No jail in demolition case
Men accused of $15,000 in property damage reach agreement
Steamboat SpringsSteamboat Springs — The four men accused of causing significant damage to a rented Steamboat Springs home during an alleged demolition party last April avoided jail time with a plea agreement Friday in Routt County District Court. — The four men accused of causing significant damage to a rented Steamboat Springs home during an alleged demolition party last April avoided jail time with a plea agreement Friday in Routt County District Court.
Steamboat Springs — The four men accused of causing significant damage to a rented Steamboat Springs home during an alleged demolition party last April avoided jail time with a plea agreement Friday in Routt County District Court.
Michael Gatrell of Ohio, Philip Hafner of Oregon and Samuel Walsh of Fort Collins, all 21, and Raymond Jay, 22, of Arizona, pled guilty to one charge each of criminal mischief, a Class 2 misdemeanor, in November 2007.
Police estimated the men caused more than $15,000 worth of damage to a home on Walton Creek Road in April 2007 by breaking windows, doors and appliances, and destroying carpets, walls and fixtures.
Judge Michael O’Hara accepted the terms of the plea agreement in court Friday. Each man received four years of supervised probation, during which they will have to complete 240 hours of community service and pay $6,500 in restitution.
While the probation department recommended jail time for the four men, O’Hara accepted the probation-only plea agreement agreed upon by the defendants, their attorneys, the District Attorney’s Office and Jon Wade, owner of the damaged property. Wade appeared personally in court Friday to urge O’Hara not to give the men jail sentences.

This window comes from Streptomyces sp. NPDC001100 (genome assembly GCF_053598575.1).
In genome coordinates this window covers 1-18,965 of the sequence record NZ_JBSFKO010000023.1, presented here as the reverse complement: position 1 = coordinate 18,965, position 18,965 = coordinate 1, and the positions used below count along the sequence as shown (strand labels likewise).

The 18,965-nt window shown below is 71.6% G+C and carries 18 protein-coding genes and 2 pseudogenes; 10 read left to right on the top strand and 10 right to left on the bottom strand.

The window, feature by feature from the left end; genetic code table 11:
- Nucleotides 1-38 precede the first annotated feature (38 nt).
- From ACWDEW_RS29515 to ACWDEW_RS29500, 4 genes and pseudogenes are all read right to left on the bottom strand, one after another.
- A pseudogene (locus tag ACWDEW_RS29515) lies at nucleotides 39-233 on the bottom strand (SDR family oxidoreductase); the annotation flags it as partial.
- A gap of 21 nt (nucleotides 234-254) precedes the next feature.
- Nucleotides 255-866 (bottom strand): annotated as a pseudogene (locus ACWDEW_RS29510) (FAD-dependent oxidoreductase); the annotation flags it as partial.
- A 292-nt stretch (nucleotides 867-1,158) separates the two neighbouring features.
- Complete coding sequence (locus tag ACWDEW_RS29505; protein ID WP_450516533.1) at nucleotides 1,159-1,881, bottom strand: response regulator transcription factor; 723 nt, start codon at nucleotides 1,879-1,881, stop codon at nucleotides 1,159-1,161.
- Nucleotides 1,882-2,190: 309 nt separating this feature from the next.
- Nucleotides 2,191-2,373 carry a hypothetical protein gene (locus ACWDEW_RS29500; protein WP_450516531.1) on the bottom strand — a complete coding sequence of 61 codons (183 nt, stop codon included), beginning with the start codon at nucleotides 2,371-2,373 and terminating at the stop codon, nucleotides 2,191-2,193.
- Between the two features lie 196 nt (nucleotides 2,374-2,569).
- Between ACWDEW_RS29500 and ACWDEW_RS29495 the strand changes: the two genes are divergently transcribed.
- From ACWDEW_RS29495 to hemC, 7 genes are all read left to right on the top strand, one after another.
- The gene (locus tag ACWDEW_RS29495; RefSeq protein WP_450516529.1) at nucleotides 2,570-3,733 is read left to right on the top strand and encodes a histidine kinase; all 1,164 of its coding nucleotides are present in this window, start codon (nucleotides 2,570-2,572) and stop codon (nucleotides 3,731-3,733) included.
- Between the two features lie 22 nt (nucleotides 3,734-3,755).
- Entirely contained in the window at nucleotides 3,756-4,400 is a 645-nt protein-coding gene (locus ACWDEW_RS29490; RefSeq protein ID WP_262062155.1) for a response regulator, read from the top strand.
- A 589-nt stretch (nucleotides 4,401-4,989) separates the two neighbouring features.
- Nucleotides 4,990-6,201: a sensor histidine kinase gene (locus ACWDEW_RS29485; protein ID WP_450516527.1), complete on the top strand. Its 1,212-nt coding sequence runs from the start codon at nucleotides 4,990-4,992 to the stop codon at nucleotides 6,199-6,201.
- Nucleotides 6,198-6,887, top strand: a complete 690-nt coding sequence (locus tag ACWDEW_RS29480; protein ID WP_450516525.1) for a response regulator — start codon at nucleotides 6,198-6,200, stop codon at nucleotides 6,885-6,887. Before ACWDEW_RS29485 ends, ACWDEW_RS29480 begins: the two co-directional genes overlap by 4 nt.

“My objective from the start was to see that people owned up to what they’ve done and learned from it,” Wade said. “The last thing I want is these guys doing hard time, because that doesn’t serve society or them.”
While the defendants admitted to causing some of the damage, as many as 80 people were present at the party, Wade said. While regrettable, it is understandable that things may have simply gotten out of hand, he said.
“These young men are not dangerous,” said attorney Larry Combs, representing Jay and Walsh. “They’re not malicious.”
When Walsh addressed the court, he called the incident “the biggest mistake he’s ever made.”
The plea agreement allows for probation to be terminated after two years, if all restitution has been paid and community service hours completed.
If the men were convicted on their original charges of felony criminal mischief, they would have faced up to 12 years in prison and $750,000 in fines, in addition to restitution.
O’Hara rejected a request from Hafner’s attorney, Adam Mayo, to remove the alcohol prohibition from his client’s probation terms, since Hafner only consumed one beer the night of the party.
“It was poor judgment, no doubt, but it wasn’t poor judgment fueled by alcohol,” Mayo said.
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